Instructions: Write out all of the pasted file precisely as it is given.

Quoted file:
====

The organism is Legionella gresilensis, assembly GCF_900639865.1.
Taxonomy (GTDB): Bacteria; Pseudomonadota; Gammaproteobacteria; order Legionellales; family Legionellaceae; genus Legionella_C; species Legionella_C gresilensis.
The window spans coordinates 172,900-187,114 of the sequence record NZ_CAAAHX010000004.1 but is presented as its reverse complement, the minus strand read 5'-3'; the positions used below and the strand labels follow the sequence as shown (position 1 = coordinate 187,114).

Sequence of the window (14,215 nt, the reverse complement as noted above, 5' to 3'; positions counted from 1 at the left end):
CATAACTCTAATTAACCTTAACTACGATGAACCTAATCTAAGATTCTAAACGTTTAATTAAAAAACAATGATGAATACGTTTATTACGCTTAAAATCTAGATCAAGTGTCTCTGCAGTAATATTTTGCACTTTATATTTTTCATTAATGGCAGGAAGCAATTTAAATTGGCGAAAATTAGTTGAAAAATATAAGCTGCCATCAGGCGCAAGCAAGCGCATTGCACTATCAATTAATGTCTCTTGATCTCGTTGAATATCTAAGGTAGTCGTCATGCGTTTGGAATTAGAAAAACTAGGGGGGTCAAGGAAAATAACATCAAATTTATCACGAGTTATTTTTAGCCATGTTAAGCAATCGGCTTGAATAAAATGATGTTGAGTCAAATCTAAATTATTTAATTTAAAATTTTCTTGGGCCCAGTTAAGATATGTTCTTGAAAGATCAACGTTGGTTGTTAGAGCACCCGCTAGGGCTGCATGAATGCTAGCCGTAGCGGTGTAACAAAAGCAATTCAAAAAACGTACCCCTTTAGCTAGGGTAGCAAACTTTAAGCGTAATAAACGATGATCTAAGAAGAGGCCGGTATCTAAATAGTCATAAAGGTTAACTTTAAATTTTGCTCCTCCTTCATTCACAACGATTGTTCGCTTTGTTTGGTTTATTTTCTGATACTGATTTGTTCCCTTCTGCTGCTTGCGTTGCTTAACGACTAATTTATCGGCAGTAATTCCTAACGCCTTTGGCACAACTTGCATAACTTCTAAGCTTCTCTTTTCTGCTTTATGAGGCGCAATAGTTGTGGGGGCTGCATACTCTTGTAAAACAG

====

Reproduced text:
The organism is Legionella gresilensis, assembly GCF_900639865.1.
Taxonomy (GTDB): Bacteria; Pseudomonadota; Gammaproteobacteria; order Legionellales; family Legionellaceae; genus Legionella_C; species Legionella_C gresilensis.
The window spans coordinates 172,900-187,114 of the sequence record NZ_CAAAHX010000004.1 but is presented as its reverse complement, the minus strand read 5'-3'; the positions used below and the strand labels follow the sequence as shown (position 1 = coordinate 187,114).

Sequence of the window (14,215 nt, the reverse complement as noted above, 5' to 3'; positions counted from 1 at the left end):
CATAACTCTAATTAACCTTAACTACGATGAACCTAATCTAAGATTCTAAACGTTTAATTAAAAAACAATGATGAATACGTTTATTACGCTTAAAATCTAGATCAAGTGTCTCTGCAGTAATATTTTGCACTTTATATTTTTCATTAATGGCAGGAAGCAATTTAAATTGGCGAAAATTAGTTGAAAAATATAAGCTGCCATCAGGCGCAAGCAAGCGCATTGCACTATCAATTAATGTCTCTTGATCTCGTTGAATATCTAAGGTAGTCGTCATGCGTTTGGAATTAGAAAAACTAGGGGGGTCAAGGAAAATAACATCAAATTTATCACGAGTTATTTTTAGCCATGTTAAGCAATCGGCTTGAATAAAATGATGTTGAGTCAAATCTAAATTATTTAATTTAAAATTTTCTTGGGCCCAGTTAAGATATGTTCTTGAAAGATCAACGTTGGTTGTTAGAGCACCCGCTAGGGCTGCATGAATGCTAGCCGTAGCGGTGTAACAAAAGCAATTCAAAAAACGTACCCCTTTAGCTAGGGTAGCAAACTTTAAGCGTAATAAACGATGATCTAAGAAGAGGCCGGTATCTAAATAGTCATAAAGGTTAACTTTAAATTTTGCTCCTCCTTCATTCACAACGATTGTTCGCTTTGTTTGGTTTATTTTCTGATACTGATTTGTTCCCTTCTGCTGCTTGCGTTGCTTAACGACTAATTTATCGGCAGTAATTCCTAACGCCTTTGGCACAACTTGCATAACTTCTAAGCTTCTCTTTTCTGCTTTATGAGGCGCAATAGTTGTGGGGGCTGCATACTCTTGTAAAACAG